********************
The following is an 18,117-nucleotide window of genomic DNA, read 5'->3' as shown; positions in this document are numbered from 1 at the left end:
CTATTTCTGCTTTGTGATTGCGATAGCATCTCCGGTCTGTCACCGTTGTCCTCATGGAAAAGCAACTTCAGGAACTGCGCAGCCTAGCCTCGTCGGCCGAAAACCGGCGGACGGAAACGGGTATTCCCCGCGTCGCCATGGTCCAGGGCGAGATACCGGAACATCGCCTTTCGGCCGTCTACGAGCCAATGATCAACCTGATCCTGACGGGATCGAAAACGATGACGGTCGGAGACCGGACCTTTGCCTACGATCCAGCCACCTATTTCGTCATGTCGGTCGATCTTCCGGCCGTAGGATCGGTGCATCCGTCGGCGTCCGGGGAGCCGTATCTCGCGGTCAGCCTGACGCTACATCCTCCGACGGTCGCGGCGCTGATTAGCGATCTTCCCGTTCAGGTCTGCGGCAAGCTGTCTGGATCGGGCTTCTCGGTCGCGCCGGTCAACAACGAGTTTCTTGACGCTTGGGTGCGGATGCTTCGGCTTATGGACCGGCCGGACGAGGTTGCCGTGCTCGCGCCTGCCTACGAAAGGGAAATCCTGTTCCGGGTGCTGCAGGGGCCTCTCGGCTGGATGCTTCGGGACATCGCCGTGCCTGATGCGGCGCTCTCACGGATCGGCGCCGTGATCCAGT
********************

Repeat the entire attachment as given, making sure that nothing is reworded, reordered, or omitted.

The following is an 18,117-nucleotide window of genomic DNA, read 5'->3' as shown; positions in this document are numbered from 1 at the left end:
CTATTTCTGCTTTGTGATTGCGATAGCATCTCCGGTCTGTCACCGTTGTCCTCATGGAAAAGCAACTTCAGGAACTGCGCAGCCTAGCCTCGTCGGCCGAAAACCGGCGGACGGAAACGGGTATTCCCCGCGTCGCCATGGTCCAGGGCGAGATACCGGAACATCGCCTTTCGGCCGTCTACGAGCCAATGATCAACCTGATCCTGACGGGATCGAAAACGATGACGGTCGGAGACCGGACCTTTGCCTACGATCCAGCCACCTATTTCGTCATGTCGGTCGATCTTCCGGCCGTAGGATCGGTGCATCCGTCGGCGTCCGGGGAGCCGTATCTCGCGGTCAGCCTGACGCTACATCCTCCGACGGTCGCGGCGCTGATTAGCGATCTTCCCGTTCAGGTCTGCGGCAAGCTGTCTGGATCGGGCTTCTCGGTCGCGCCGGTCAACAACGAGTTTCTTGACGCTTGGGTGCGGATGCTTCGGCTTATGGACCGGCCGGACGAGGTTGCCGTGCTCGCGCCTGCCTACGAAAGGGAAATCCTGTTCCGGGTGCTGCAGGGGCCTCTCGGCTGGATGCTTCGGGACATCGCCGTGCCTGATGCGGCGCTCTCACGGATCGGCGCCGTGATCCAGT